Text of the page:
The various schemes the children try are clever and at the end there is some mischief that they get themselves into. I felt sorry for the children, but I loved about the book is that they have no idea how badly off they all are and when adults around them call them poor little beggars or are sad over their lack of a mother the narrator seems puzzled by it and proceeds to tell us that all of them are puzzled by it.

The writing really does read as if a child is telling the story which was a welcomed surprise. I don't really like children's books that have a supposedly child narrator speaking as if he knows the Queen's English from birth and can understand everything that is being said by everyone. I didn't give this book five stars just because honestly I thought the story should have been over a lot quicker than this book. After about the fifth scheme I did find myself growing bored with the children's ideas to figure out how to find treasure.

The setting in Victorian England was very well used. It was so weird to read about children having games of hunting in the forest and cooking up their game or just finding endless ways to amuse themselves. It made me smile a bit and reminisce about the games my brothers and friends played as children. I mean I used to be able to waste an entire afternoon in our backyard and we would play that it was a deep dark forest and we would be tracking animals in the bush and having to hide from attacks and the porch was our base of operations. We would then go into the house and make cheese sandwiches for lunch and pass that out and eat that with kool-aid, water, or any soda we had that my mother wouldn't yell at us for grabbing and using. Summer days as a child are long and magical and you wish that they would never end. So I definitely thank this book for causing me to smile and sigh and remember.

The ending was the other reason why I didn't give it five stars. We have a happily ever after for the children (which I was happy about by the way) but thought it all a bit odd and the ending was very rushed. I know there are other books in this series so if I get some time I will take a peek at them. ( )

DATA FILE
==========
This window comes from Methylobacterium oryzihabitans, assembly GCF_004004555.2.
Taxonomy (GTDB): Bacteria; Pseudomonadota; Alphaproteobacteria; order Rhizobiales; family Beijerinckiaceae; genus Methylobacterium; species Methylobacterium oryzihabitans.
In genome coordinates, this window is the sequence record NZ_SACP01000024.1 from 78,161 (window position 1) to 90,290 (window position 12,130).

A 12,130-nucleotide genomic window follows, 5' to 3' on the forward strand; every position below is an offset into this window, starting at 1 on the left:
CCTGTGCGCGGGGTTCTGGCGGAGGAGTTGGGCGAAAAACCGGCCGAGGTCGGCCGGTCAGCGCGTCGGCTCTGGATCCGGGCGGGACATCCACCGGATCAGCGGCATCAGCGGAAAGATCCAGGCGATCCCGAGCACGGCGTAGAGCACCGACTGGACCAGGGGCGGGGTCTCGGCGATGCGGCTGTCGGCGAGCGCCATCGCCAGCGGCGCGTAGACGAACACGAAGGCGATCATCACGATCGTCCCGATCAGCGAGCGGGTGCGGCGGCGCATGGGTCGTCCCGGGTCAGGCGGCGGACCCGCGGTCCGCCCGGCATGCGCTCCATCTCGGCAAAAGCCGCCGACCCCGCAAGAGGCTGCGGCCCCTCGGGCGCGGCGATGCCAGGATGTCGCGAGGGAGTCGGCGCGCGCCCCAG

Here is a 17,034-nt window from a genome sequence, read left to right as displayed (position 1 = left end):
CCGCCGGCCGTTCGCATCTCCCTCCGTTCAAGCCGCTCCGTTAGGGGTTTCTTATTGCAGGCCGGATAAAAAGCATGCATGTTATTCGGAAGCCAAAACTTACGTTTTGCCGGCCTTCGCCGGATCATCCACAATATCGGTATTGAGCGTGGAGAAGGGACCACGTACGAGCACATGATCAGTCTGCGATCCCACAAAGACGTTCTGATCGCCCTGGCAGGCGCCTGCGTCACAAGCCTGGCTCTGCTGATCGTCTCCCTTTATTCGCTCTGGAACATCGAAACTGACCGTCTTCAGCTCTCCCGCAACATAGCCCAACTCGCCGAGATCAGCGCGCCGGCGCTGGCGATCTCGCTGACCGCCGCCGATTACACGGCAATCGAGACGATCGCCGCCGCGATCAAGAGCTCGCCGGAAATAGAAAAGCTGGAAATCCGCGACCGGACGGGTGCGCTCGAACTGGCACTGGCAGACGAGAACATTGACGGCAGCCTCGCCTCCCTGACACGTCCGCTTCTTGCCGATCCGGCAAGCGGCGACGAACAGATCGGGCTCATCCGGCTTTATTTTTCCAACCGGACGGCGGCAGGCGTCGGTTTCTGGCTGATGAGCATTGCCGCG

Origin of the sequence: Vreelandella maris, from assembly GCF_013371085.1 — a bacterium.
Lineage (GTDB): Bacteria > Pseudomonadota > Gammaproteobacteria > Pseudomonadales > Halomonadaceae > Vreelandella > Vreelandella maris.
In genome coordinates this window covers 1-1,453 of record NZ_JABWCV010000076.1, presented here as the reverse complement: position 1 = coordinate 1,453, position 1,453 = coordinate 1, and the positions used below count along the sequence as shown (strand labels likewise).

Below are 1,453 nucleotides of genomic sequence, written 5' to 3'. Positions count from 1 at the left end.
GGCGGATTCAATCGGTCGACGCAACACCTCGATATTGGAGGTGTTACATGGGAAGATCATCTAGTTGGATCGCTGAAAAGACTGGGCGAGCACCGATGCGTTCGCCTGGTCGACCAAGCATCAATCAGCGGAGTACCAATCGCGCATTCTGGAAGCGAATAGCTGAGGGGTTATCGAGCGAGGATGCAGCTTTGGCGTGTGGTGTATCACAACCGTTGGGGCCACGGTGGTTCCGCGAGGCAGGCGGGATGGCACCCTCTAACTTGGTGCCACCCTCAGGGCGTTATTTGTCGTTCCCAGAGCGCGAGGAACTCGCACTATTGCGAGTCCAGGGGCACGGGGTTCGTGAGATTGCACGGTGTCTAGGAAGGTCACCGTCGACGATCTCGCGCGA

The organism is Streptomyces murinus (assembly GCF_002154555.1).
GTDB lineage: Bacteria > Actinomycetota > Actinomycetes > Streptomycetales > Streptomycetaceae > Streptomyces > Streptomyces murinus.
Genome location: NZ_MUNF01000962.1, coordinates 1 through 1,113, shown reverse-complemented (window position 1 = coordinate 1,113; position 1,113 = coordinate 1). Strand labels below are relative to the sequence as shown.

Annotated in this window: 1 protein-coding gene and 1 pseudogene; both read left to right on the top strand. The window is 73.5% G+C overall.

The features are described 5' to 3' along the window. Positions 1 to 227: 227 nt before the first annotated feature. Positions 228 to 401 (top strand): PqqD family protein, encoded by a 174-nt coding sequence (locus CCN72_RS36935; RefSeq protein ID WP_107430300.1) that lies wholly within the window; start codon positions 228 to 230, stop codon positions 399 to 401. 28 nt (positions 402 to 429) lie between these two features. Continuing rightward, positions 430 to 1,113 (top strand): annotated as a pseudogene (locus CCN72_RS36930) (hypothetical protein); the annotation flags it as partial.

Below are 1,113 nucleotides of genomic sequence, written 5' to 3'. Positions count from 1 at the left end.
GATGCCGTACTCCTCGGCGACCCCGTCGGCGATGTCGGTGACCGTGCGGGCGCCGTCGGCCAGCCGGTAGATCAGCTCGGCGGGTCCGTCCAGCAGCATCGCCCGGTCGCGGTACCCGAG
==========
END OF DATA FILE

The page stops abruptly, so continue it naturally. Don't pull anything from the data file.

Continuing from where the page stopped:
ObsidianBlue | Jul 1, 2020 |
Bookplate: St. Stephen's Sunday School, Blackburn : PRIZE awarded to Norman Thompson (signed) Rev. R. Cross Vicar, Mr. J. Duckworth Secretary. ( )
  ME_Dictionary | Mar 20, 2020 |
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» Añade otros autores (19 posibles)

Nombre del autorRolTipo de autor¿Obra?Estado
E. Nesbitautor principaltodas las edicionescalculado
Finn, PaulArtista de Cubiertaautor secundarioalgunas edicionesconfirmado
Graham, EleanorIntroducciónautor secundarioalgunas edicionesconfirmado
Hodges, C. WalterIlustradorautor secundarioalgunas edicionesconfirmado
Leslie, CecilIlustradorautor secundarioalgunas edicionesconfirmado
Debes iniciar sesión para editar los datos de Conocimiento Común.
Para más ayuda, consulta la página de ayuda de Conocimiento Común.
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To
OSWALD BARRON
Without whom this book could never have been written
The Treasure Seekers is dedicated in
memory of childhoods identical
but for the accidents of
time and space
Primeras palabras
Información procedente del conocimiento común inglés. Edita para encontrar en tu idioma.
This is the story of the different ways we looked for treasure, and I think when you have read it you will see that we were not lazy about the looking.
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The six Bastable children try to restore their family's fortune using a variety of schemes taken from books, including finding buried treasure, rescuing someone from bandits, and starting a newspaper.

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Ediciones: 0811854159, 0811854167